THE WHITE HOUSE
Office of the Press Secretary
BACKGROUND BRIEFING BY SENIOR ADMINISTRATION OFFICIALS
4:35 P.M. EST
SENIOR ADMINISTRATION OFFICIAL: Good afternoon. We apologize for the delay. This will be a background briefing. This is background only. Just to repeat at the top, this is background only. That means all references to the briefing should be to senior administration official only, no direct quotations. We will also have a written statement coming out shortly on the visit. Thank you.
SENIOR ADMINISTRATION OFFICIAL: Let me reiterate my colleague's apology and add that it's a profuse apology on my part and ours that we were a little late here this afternoon. That reflects the fact that we had a very good visit, interesting discussions, discussions in depth with Prime Minister Yilmaz and his delegation, which took -- in many cases the discussions went on longer than anticipated, and that was, I think, a good sign of this meeting, which came at an important moment and the right time, with lots of things to discuss.
So the meeting between President Clinton and Prime Minister Yilmaz, which was originally scheduled to be half an hour and actually went over an hour, symbolized the long-standing close relationship enjoyed by Turkey and the United States. Our two countries stood shoulder to shoulder during the Cold War, and today, as we are well into the post-Cold War or the post-post-Cold War era, we are continuing to work as closely as ever to address new threats to security in Europe and elsewhere.
The two leaders agreed to establish a framework for enhanced cooperation between the United States and Turkey, across a spectrum of issues. Basically they could be grouped into five general areas or baskets. These included energy, trade and investment and economic issues, regional cooperation, security cooperation, and the Aegean and Cyprus issues.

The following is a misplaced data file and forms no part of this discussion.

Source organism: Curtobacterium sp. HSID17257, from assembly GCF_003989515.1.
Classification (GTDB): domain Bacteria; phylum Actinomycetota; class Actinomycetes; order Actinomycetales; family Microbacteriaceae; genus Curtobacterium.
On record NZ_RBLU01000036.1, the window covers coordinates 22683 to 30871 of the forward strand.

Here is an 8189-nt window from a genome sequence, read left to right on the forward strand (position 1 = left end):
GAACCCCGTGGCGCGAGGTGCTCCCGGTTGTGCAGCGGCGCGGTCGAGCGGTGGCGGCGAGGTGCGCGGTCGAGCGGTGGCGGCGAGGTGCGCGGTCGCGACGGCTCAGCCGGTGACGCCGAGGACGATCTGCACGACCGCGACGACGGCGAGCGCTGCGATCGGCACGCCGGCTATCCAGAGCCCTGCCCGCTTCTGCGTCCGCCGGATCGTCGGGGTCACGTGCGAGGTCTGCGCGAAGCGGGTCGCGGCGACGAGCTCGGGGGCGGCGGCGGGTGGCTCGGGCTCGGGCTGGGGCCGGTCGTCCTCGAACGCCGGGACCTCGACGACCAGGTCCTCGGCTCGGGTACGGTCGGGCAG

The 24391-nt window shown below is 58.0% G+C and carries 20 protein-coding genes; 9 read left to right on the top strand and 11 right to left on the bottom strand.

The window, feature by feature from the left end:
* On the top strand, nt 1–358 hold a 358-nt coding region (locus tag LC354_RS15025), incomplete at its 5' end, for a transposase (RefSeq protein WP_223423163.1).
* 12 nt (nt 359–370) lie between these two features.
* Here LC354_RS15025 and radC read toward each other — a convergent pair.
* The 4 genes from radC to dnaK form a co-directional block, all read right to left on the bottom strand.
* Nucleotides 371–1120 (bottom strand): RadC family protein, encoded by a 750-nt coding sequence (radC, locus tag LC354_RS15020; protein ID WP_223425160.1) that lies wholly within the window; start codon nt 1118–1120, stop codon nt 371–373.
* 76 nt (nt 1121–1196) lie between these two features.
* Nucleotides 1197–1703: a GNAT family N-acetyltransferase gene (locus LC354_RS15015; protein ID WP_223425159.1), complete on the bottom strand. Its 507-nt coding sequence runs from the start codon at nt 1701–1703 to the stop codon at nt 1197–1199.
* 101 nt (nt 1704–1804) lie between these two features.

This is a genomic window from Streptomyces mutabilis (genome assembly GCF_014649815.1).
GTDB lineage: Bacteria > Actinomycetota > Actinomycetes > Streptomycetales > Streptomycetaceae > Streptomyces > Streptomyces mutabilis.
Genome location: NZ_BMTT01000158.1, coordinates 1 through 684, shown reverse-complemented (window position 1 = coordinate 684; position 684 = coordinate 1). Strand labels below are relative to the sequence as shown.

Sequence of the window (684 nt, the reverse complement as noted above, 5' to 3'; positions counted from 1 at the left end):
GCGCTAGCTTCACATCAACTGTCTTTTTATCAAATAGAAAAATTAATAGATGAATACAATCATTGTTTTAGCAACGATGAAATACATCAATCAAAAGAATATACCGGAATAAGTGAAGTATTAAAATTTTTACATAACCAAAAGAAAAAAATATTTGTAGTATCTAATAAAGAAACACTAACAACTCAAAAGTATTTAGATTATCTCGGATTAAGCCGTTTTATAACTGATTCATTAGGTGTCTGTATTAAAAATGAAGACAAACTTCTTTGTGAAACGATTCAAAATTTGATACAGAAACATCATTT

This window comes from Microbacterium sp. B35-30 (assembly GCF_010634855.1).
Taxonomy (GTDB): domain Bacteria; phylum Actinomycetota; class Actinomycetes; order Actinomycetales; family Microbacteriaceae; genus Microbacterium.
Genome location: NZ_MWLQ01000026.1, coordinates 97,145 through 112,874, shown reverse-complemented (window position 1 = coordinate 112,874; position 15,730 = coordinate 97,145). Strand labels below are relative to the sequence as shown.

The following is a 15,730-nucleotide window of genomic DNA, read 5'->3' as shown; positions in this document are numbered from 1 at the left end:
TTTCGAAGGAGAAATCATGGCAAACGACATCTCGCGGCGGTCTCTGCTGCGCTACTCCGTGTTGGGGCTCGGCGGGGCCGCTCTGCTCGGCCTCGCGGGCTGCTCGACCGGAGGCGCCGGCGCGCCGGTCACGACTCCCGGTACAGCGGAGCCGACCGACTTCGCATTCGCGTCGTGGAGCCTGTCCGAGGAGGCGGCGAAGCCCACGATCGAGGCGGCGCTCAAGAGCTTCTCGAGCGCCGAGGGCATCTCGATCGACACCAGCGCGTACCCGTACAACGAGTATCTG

The leaders agreed -- they affirmed preparatory work that has been done over more than a month between the two governments to discuss this new framework and to organize it as a way to enhance the partnership that we already have. There will be Cabinet-level and senior sub-Cabinet level involvement in each of the areas of discussion.
On the American side, during the preparatory phasing-in of this program and during the consideration we gave to this framework, discussions were had and an agenda was arrived at on the American side to pursue our interests in the U.S.-Turkey relationship. We think the same thing happened on the Turkish side. So there are, in effect, quite a number of detailed discussions underway within both governments which will then now be put into effect as this enhanced dialogue begins.
It was agreed that Secretary Albright and her counterpart, Foreign Minister Cem, will also meet this summer to do a midyear review of the progress we're making in this dialogue. President Clinton and Prime Minister Yilmaz I believe hope and plan to get together then sometime late in 1998 to take another look and a review of the agenda that we've set forward today after a year.
I think I'd characterize the whole set of meetings that we've had - - today we had the meeting between the two leaders. We had a meeting between Vice President Gore and Prime Minister Yilmaz. There was a signing, as I think you're aware, between Boeing and the Turkish airlines. We had a working luncheon hosted by Secretary Albright, which included also Cabinet-level participation. There will be other meetings at the Cabinet level going on during this meeting. I think this represents a solid step forward in U.S.-Turkish relations.
Let me just give you a couple -- just an indication of the kinds of practical details -- or practical issues that are being worked on in this dialogue. In the energy area Secretary Pena and Prime Minister Yilmaz met this morning, and they signed a joint statement on energy cooperation. We're going to be working actively with Turkey to develop a pipeline to transport Caspian oil from Baku to Ceyhan in the south of Turkey. An inter-agency team will travel to Turkey in January to establish a work plan for 1998. Secretary Pena will also visit Turkey in the first half of 1998 to assess progress. It is our hope that this pipeline will become part of a broader development of an East-West energy corridor to transport the substantial supplies of energy in the Caspian area.
In the area of trade and investment, as I mentioned, the Vice President and Prime Minister Yilmaz today witnessed the signing of a major contract, a contract worth on the order of $2.5 billion for the sale of 49 aircraft. By the way, that's divided up into an actual sale and part of those are options for the future. But those numbers are the ones used by both Boeing and the Turkish side. It is a commercial aircraft sale.
It was also agreed that Ambassador Rita Hayes, who is a deputy U.S. trade representative, will visit Turkey during the month of January. And she is going to address, with a small team, increased bilateral trade opportunities. This will offer a chance to discuss with Turkey concerns that they have -- concerns and interests that they have in the trade area, and to raise our own desire to increase trade access for the United States.